By Sello Ali Tleane
Several years ago the people of Vuwani in Limpopo asked the Municipal Demarcation Board (MDB) to create new boundaries which would allow them to secede from the newly-formed Malamulela municipality which brought them together with Shangaan-speaking communities.
They demanded their own stand-alone municipality and threatened that if their demand was not met, they would burn down the schools in their own villages.
This threat was later carried out when schools were indeed burned down en masse in Vuwani.
Since then, the learners of that area have battled to access education which is a necessity for their future and have had to travel long distances to other parts of the province to complete their education.
Since then, the nation has witnessed a culture of burning down of public property every time certain communities feel that their demands are not being met timeously by authorities. We have witnessed the destruction of crucial public amenities such as clinics, libraries and traffic lights (robots). For many years now Tembisa has experienced the effects of this practice.
The demands of the people are very noble and important and will always be taken extremely seriously by government, primarily because this democratic state was established purely for the express purpose of responding to the demands of the masses. Government will never undermine the demands of the people because there is no government without the people.
The only challenge that needs to be addressed is how government can respond to all demands of various communities at the same time. Because of this situation, some communities tend to think that government does not care about them. This is not true. This people’s government loves its people very much and if it was practically possible, it would address all outstanding community issues immediately, for example, electricity.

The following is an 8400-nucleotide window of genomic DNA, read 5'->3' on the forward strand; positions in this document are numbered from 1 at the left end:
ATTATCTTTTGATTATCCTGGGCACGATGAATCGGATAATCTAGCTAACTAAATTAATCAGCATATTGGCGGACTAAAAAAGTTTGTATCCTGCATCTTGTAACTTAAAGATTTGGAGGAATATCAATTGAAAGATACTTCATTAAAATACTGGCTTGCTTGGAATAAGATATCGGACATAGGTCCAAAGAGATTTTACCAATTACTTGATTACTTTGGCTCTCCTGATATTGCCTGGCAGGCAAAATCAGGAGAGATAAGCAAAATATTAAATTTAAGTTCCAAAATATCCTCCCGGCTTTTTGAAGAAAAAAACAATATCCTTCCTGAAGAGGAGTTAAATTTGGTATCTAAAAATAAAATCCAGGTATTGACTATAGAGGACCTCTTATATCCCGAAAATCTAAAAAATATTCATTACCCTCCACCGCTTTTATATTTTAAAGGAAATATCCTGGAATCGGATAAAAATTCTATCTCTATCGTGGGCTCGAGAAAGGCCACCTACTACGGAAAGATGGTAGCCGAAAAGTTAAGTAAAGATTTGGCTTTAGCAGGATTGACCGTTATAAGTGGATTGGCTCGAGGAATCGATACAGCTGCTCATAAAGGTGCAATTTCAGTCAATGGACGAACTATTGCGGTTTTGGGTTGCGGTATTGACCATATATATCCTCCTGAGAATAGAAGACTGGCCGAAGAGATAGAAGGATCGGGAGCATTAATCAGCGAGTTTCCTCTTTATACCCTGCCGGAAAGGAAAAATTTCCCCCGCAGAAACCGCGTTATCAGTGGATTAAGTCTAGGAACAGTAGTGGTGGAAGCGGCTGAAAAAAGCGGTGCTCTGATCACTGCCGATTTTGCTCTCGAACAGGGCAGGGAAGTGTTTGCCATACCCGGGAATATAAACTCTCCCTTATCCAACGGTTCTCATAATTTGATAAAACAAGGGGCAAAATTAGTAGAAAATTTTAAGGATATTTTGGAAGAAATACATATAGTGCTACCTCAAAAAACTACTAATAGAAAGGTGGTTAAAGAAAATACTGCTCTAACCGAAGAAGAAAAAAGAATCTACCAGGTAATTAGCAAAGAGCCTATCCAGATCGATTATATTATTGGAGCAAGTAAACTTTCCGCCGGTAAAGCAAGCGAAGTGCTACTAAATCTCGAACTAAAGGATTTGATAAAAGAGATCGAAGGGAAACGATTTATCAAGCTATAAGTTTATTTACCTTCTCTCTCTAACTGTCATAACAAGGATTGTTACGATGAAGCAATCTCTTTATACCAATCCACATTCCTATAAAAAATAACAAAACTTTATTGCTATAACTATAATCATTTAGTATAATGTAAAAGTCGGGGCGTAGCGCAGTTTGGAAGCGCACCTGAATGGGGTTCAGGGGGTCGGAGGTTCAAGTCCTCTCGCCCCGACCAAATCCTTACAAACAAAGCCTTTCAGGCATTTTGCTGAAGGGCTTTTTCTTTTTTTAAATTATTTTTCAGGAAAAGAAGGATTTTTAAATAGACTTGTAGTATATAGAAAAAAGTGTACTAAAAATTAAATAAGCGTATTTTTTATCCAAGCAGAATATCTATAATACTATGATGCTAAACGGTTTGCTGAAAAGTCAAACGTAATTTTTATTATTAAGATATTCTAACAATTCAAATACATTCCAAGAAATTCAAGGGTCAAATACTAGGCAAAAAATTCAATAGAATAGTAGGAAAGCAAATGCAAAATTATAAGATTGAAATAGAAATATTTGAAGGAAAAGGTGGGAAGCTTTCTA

The Ekurhuleni municipality took a conscious decision to supply electricity to all residents living in informal areas through the reblocking programme. If the municipality had an unlimited number of technical personnel and financial resources, it would pounce on all informal areas of Tembisa and switch on the power immediately. Unfortunately, it can only start somewhere, which culminates in some of the other areas accusing it of discrimination. All informal areas will soon be electrified.
We therefore humbly plead with communities to exercise a little bit of patience and tolerance. You will all soon enjoy prepaid electricity in your own homes. In the meantime, we request our communities to refrain from destroying public property in anger.
If you have a particular demand that you want to be met by government, but then go on to destroy another public resource, instead of having one problem, you will end up with two demands.
This means that government will need to fund-raise twice as much to meet your original demand as well as the one you created in anger. Therefore, destroying what essentially belongs to the people is counter-productive. Government is just the custodian of amenities that actually belong to the people. What we perceive as government property is actually the people’s property.
Government is never worried about which organisation you belong to. As long as you are a South African and resident of Tembisa, you qualify to demand and receive goods and services from government.
We appeal to our brothers and sisters to think twice before destroying traffic lights or burning down schools or clinics.
Our children might emulate our destructive habits, and we are already noticing some learners fighting with or beating up their teachers or peers right there in class.
Violence begets violence.
You cannot turn it on and off. Once it becomes a norm in society, it becomes irreversible.
If we really love ourselves, our children and country, let us please stop destroying things.
We hereby pledge that all community demands shall soon be met. Please be patient.